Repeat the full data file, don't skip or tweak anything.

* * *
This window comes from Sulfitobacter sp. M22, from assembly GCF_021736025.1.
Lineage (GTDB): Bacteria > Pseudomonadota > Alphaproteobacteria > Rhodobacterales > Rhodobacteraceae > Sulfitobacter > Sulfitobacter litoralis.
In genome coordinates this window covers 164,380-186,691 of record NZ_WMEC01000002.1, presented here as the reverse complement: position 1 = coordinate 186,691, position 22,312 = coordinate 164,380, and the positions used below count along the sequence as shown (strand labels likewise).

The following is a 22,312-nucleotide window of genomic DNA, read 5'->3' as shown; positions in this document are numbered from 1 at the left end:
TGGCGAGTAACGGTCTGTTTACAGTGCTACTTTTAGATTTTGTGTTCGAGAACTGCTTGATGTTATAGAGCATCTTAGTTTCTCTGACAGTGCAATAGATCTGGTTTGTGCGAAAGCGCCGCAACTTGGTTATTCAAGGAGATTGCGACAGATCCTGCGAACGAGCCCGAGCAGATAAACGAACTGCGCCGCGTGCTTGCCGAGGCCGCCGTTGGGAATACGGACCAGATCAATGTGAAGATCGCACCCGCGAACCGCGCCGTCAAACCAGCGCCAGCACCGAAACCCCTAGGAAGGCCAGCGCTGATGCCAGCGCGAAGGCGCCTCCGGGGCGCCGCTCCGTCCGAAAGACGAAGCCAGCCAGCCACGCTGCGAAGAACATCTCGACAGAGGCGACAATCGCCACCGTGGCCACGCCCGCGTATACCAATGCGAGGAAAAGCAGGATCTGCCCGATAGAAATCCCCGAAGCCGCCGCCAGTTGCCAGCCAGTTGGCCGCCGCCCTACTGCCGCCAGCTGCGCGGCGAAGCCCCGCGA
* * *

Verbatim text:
This window comes from Sulfitobacter sp. M22, from assembly GCF_021736025.1.
Lineage (GTDB): Bacteria > Pseudomonadota > Alphaproteobacteria > Rhodobacterales > Rhodobacteraceae > Sulfitobacter > Sulfitobacter litoralis.
In genome coordinates this window covers 164,380-186,691 of record NZ_WMEC01000002.1, presented here as the reverse complement: position 1 = coordinate 186,691, position 22,312 = coordinate 164,380, and the positions used below count along the sequence as shown (strand labels likewise).

The following is a 22,312-nucleotide window of genomic DNA, read 5'->3' as shown; positions in this document are numbered from 1 at the left end:
TGGCGAGTAACGGTCTGTTTACAGTGCTACTTTTAGATTTTGTGTTCGAGAACTGCTTGATGTTATAGAGCATCTTAGTTTCTCTGACAGTGCAATAGATCTGGTTTGTGCGAAAGCGCCGCAACTTGGTTATTCAAGGAGATTGCGACAGATCCTGCGAACGAGCCCGAGCAGATAAACGAACTGCGCCGCGTGCTTGCCGAGGCCGCCGTTGGGAATACGGACCAGATCAATGTGAAGATCGCACCCGCGAACCGCGCCGTCAAACCAGCGCCAGCACCGAAACCCCTAGGAAGGCCAGCGCTGATGCCAGCGCGAAGGCGCCTCCGGGGCGCCGCTCCGTCCGAAAGACGAAGCCAGCCAGCCACGCTGCGAAGAACATCTCGACAGAGGCGACAATCGCCACCGTGGCCACGCCCGCGTATACCAATGCGAGGAAAAGCAGGATCTGCCCGATAGAAATCCCCGAAGCCGCCGCCAGTTGCCAGCCAGTTGGCCGCCGCCCTACTGCCGCCAGCTGCGCGGCGAAGCCCCGCGA